Wednesday, December 16, 2009

Localization support, part 4. Queries

Another interesting part in the localization support story (part 1, part 2 & part 3) is how to make queries for localizable objects.


The only problem here is the virtuality of localizable properties.

public class Page : Entity
  public string Title
    get { return Localizations.Current.Title; }
    set { Localizations.Current.Title = value; }

  public string Content
    get { return Localizations.Current.Content; }
    set { Localizations.Current.Content = value; }

As these are not persistent properties, domain model doesn’t contain even a bit of information about them nor Page table doesn’t contain corresponding Title & Content columns, therefore LINQ translator simply doesn’t know what to do when it encounters them during LINQ query parsing stage. The following query leads to InvalidOperationException:

var pages = Query<Page>.All.Where(p => p.Title=="Welcome");

“Unable to translate '$<Queryable<Page>>(Query<Page>.All).Where(p => (p.Title == "Welcome"))' expression”.

And the Exception.InnerException shows us the detailed description of the failure:
“Field 'p.Title' must be persistent (marked by [Field] attribute)”.

Therefore, the query in order to be executable must be rewritten in the following way:

var pages = from p in Query<Page>.All
join pl in Query<PageLocalization>.All
  on p equals pl.Target
where pl.CultureName==LocalizationContext.Current.CultureName && pl.Title=="Welcome"
select p;

Certainly, it is not convenient to write such overloaded queries every time you want to filter or sort by localizable properties. The only way we can optimize it is to introduce some level of abstraction.


First step is to define LocalizationPair, a pair of target entity and corresponding localization:

public struct LocalizationPair<TTarget, TLocalization> where TTarget: Entity where TLocalization: Model.Localization<TTarget>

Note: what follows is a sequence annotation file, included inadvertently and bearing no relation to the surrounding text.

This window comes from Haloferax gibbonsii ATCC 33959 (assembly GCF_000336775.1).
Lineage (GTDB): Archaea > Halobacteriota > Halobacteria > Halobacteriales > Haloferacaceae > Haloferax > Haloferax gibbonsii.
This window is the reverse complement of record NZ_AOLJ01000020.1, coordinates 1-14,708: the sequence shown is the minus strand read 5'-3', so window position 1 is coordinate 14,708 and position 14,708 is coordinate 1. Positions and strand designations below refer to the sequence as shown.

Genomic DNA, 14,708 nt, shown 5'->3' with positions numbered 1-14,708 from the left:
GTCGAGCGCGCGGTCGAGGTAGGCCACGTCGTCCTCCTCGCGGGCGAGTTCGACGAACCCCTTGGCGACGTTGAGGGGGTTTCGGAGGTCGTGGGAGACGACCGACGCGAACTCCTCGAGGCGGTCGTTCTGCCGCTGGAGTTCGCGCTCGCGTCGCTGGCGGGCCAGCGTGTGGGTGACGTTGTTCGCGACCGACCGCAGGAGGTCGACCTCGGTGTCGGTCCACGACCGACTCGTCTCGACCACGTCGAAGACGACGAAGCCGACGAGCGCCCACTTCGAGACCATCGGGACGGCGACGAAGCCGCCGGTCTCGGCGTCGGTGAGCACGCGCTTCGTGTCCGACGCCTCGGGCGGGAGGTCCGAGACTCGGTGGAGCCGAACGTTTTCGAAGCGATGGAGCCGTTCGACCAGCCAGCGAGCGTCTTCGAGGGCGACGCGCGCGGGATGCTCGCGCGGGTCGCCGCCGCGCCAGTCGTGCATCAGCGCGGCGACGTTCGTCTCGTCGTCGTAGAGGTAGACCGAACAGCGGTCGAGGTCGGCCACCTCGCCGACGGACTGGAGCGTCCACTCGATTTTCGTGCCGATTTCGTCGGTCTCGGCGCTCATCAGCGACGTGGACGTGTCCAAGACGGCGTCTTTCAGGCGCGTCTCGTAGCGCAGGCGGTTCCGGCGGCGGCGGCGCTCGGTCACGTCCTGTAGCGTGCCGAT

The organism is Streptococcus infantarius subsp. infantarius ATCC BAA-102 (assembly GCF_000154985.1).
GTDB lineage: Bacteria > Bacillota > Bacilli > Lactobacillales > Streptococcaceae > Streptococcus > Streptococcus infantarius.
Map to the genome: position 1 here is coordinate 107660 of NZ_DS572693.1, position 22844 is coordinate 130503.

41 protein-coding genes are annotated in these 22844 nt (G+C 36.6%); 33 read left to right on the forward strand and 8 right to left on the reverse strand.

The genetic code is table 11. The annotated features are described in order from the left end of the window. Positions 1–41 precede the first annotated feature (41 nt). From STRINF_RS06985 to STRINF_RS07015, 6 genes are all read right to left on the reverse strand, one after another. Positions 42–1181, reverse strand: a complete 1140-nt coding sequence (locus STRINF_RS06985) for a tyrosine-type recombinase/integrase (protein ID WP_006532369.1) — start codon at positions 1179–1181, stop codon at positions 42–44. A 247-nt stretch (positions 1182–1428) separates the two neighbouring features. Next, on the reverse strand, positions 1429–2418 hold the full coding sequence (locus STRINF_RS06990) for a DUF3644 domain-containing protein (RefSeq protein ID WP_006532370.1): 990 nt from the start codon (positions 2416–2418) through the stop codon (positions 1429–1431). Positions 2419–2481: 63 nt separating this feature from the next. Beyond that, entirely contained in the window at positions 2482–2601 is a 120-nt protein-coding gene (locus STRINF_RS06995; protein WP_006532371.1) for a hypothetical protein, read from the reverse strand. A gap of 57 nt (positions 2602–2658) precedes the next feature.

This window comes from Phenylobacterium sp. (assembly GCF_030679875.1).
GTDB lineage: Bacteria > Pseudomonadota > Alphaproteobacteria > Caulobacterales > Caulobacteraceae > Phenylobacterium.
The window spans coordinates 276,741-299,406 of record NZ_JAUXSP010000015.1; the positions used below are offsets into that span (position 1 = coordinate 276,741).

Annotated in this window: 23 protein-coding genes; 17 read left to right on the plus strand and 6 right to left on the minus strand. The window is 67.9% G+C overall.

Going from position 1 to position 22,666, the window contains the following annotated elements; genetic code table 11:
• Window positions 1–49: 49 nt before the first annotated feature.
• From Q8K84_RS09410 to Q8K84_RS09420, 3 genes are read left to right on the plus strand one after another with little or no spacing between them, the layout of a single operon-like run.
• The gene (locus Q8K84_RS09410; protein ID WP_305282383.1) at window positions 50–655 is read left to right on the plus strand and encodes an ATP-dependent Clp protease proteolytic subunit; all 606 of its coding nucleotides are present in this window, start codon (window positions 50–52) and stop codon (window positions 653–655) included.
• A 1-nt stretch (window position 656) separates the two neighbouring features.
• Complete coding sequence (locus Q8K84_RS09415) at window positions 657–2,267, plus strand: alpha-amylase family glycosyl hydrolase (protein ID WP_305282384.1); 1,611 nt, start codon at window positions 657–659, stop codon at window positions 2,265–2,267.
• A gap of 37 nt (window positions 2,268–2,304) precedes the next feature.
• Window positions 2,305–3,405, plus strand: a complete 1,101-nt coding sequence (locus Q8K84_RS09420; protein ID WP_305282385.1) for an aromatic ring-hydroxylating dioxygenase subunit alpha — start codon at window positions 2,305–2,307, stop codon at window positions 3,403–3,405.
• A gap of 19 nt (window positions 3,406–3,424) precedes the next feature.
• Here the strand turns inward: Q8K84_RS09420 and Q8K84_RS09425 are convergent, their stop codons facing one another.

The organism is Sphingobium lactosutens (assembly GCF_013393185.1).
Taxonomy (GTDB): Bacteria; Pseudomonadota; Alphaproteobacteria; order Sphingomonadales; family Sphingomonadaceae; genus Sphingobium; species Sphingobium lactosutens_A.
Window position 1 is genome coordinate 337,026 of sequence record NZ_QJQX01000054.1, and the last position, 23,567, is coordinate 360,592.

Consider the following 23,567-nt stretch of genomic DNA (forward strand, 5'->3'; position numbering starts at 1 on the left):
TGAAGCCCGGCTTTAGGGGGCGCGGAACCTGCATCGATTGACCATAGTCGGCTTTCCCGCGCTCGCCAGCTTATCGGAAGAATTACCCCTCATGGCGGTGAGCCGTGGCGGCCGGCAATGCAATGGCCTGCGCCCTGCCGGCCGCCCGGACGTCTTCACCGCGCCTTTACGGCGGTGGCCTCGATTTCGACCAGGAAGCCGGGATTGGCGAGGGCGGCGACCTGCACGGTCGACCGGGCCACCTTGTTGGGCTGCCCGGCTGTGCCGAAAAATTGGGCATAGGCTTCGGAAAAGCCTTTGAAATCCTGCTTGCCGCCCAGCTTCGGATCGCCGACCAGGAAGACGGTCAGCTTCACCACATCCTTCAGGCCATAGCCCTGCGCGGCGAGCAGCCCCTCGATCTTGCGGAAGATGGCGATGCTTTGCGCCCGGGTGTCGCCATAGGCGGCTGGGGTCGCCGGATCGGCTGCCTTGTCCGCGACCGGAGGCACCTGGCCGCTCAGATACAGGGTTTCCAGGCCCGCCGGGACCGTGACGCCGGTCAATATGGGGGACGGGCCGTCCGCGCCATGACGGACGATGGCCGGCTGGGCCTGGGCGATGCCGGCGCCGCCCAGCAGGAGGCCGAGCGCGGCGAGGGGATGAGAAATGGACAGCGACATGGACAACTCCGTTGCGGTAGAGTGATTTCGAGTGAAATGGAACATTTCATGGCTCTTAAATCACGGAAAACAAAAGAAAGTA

public TTarget Target { get; private set; }
  public TLocalization Localization { get; private set; }

The next one is to build a class that hides the complexity of join and filter operation. I named this class as “Repository”, but frankly speaking it isn’t real repository as it doesn’t implement all functionality from well-known DDD Repository pattern. Anyway, here it is:

public static class Repository<TTarget, TLocalization> where TTarget: Entity where TLocalization: Model.Localization<TTarget>
  public static IQueryable<LocalizationPair<TTarget,TLocalization>> All
      return from target in Query<TTarget>.All
        join localization in Query<TLocalization>.All
          on target equals localization.Target
        where localization.CultureName==LocalizationContext.Current.CultureName
        select new LocalizationPair<TTarget, TLocalization>(target, localization);

And this is how we can use these 2 classes in queries:

var pages = from pair in Repository<Page, PageLocalization>.All
where pair.Localization.Title=="Welcome!"
select pair.Target;

Simple and functional enough to use.


The above-mentioned sample is built on basis of DataObjects.Net 4.1, no changes were made to ORM itself to achieve the declared features and I think this is quite promising in terms of maturity and flexibility.

There are 2 ways how we are going to develop the very idea of localization:

  • LINQ extension API will be implemented. This will help us to connect custom LINQ query rewriters which will transparently alter queries in order to insert joins, filters and stuff. Particularly this feature will eliminate the necessity of LocalizationPair & Repository classes, defined in the sample. As soon as this functionality appears, I’ll update the sample and make a post on this topic.
  • The actual localization support on ORM level will be implemented at the same time with full-text search realization or a bit later because these features are interconnected.


  1. Instead of Repository<Page, PageLocalization>.All I'd implement .Localize() extension method to IQueryable<T>:

    from localizadPage in Query<Page>.All.Localize<PageLocalization>()
    where localizedPage.Localization.Title=="Welcome!"
    select localizedPage.Origin;

  2. Hello Alex!

    Thanks for the valuable comment!
    Let me explain, I choose the Repository pattern to simplify things and have the initial join between Page & PageLocalization at the root level of LINQ query.
    Obviously, your option is much more flexible and is worth implementing during the next stage of the localization sample development.

  3. Can wait for version you officially implement to DO4 :-)

  4. Thank you.
    Where could I find the code above. I tried to follow you step-by-step there are too many classes I don't know how to find it.

    Thanks again